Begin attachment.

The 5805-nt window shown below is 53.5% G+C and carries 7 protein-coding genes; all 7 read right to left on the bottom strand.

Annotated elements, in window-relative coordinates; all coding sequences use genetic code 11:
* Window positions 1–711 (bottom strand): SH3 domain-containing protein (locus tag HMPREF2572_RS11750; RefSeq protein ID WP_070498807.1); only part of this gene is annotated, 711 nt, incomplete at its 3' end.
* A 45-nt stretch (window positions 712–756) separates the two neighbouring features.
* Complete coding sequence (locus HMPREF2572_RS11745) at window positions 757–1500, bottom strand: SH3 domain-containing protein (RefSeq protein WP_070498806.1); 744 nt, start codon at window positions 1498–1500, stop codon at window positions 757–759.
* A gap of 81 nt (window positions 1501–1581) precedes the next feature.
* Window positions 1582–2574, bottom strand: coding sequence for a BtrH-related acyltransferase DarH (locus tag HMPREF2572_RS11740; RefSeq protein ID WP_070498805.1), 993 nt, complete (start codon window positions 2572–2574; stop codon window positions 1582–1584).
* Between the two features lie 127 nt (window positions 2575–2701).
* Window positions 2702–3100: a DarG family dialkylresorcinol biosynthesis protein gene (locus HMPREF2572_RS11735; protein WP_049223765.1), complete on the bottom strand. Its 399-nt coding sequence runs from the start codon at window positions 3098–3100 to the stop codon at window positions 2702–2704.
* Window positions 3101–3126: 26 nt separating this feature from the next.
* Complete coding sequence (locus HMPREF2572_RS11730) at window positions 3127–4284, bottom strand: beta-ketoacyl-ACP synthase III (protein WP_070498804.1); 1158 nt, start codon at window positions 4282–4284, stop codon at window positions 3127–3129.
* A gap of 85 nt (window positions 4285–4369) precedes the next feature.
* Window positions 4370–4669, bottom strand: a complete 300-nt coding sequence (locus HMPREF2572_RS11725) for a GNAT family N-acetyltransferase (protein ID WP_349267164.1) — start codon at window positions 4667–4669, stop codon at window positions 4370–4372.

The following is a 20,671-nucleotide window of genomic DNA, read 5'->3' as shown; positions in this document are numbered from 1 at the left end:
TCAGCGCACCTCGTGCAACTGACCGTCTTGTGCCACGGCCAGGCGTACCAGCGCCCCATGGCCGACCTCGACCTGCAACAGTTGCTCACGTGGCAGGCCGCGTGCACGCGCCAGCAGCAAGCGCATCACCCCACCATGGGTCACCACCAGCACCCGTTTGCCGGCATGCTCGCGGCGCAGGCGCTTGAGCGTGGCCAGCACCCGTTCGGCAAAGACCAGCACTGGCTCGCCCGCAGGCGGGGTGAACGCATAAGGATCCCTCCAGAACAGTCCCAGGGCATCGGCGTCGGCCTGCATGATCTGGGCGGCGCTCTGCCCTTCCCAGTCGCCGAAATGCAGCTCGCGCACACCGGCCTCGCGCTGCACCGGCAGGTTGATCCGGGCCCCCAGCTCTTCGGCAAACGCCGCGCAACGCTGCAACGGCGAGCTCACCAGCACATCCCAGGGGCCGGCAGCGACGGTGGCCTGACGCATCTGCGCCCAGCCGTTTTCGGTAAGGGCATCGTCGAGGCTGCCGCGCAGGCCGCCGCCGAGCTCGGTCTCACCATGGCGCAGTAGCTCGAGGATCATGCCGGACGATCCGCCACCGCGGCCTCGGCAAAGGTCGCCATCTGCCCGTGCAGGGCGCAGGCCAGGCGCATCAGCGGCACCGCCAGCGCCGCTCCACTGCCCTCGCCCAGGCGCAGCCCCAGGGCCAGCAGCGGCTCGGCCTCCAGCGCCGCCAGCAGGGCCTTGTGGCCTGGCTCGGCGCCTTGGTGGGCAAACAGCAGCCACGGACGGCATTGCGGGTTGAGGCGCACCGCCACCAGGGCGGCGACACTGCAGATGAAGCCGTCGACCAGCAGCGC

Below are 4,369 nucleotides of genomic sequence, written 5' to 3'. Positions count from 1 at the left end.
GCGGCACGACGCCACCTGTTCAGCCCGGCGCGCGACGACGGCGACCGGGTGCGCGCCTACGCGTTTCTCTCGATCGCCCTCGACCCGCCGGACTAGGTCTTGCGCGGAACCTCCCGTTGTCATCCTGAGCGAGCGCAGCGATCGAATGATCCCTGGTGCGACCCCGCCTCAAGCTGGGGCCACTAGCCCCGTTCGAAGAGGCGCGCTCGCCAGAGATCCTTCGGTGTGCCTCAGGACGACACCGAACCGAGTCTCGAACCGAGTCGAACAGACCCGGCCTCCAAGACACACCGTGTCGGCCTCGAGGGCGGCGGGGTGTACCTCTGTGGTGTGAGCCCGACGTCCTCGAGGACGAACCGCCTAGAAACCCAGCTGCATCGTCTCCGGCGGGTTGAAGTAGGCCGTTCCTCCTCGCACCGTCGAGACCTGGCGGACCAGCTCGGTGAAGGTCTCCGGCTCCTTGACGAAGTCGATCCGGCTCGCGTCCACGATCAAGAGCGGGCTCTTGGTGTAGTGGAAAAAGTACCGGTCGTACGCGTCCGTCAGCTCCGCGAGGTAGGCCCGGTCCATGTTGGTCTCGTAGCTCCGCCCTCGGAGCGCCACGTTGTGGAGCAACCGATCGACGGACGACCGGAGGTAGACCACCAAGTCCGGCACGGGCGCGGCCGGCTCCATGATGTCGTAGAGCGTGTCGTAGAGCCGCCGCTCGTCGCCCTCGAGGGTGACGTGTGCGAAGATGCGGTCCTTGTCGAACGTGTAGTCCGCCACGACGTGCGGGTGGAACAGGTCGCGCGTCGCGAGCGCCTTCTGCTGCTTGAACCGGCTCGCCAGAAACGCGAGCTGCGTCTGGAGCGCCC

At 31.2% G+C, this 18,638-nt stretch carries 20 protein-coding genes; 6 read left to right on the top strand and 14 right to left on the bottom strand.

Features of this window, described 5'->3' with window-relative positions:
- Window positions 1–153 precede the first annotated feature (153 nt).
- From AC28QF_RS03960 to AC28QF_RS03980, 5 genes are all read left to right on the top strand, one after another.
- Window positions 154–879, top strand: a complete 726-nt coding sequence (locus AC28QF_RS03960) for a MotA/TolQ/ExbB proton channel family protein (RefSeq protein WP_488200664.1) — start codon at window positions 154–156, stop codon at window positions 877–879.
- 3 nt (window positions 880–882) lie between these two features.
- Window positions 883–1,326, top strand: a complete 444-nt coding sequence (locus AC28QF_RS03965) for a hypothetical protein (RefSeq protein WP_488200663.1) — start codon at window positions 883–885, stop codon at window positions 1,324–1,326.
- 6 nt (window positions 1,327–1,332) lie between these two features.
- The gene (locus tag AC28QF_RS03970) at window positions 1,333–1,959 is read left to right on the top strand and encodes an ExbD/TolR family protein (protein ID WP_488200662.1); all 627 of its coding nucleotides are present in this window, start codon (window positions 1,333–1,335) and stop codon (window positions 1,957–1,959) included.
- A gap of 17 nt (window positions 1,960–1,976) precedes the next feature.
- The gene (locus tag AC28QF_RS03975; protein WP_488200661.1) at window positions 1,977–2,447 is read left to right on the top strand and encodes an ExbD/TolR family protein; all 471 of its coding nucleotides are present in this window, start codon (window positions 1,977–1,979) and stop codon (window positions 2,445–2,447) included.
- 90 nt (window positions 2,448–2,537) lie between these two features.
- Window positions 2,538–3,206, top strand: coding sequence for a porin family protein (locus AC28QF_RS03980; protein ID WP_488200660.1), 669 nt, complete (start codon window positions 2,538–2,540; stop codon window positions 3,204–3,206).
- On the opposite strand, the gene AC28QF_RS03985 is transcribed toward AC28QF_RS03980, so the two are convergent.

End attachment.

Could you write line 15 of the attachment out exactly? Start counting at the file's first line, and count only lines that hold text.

TCAGCGCACCTCGTGCAACTGACCGTCTTGTGCCACGGCCAGGCGTACCAGCGCCCCATGGCCGACCTCGACCTGCAACAGTTGCTCACGTGGCAGGCCGCGTGCACGCGCCAGCAGCAAGCGCATCACCCCACCATGGGTCACCACCAGCACCCGTTTGCCGGCATGCTCGCGGCGCAGGCGCTTGAGCGTGGCCAGCACCCGTTCGGCAAAGACCAGCACTGGCTCGCCCGCAGGCGGGGTGAACGCATAAGGATCCCTCCAGAACAGTCCCAGGGCATCGGCGTCGGCCTGCATGATCTGGGCGGCGCTCTGCCCTTCCCAGTCGCCGAAATGCAGCTCGCGCACACCGGCCTCGCGCTGCACCGGCAGGTTGATCCGGGCCCCCAGCTCTTCGGCAAACGCCGCGCAACGCTGCAACGGCGAGCTCACCAGCACATCCCAGGGGCCGGCAGCGACGGTGGCCTGACGCATCTGCGCCCAGCCGTTTTCGGTAAGGGCATCGTCGAGGCTGCCGCGCAGGCCGCCGCCGAGCTCGGTCTCACCATGGCGCAGTAGCTCGAGGATCATGCCGGACGATCCGCCACCGCGGCCTCGGCAAAGGTCGCCATCTGCCCGTGCAGGGCGCAGGCCAGGCGCATCAGCGGCACCGCCAGCGCCGCTCCACTGCCCTCGCCCAGGCGCAGCCCCAGGGCCAGCAGCGGCTCGGCCTCCAGCGCCGCCAGCAGGGCCTTGTGGCCTGGCTCGGCGCCTTGGTGGGCAAACAGCAGCCACGGACGGCATTGCGGGTTGAGGCGCACCGCCACCAGGGCGGCGACACTGCAGATGAAGCCGTCGACCAGCAGCGC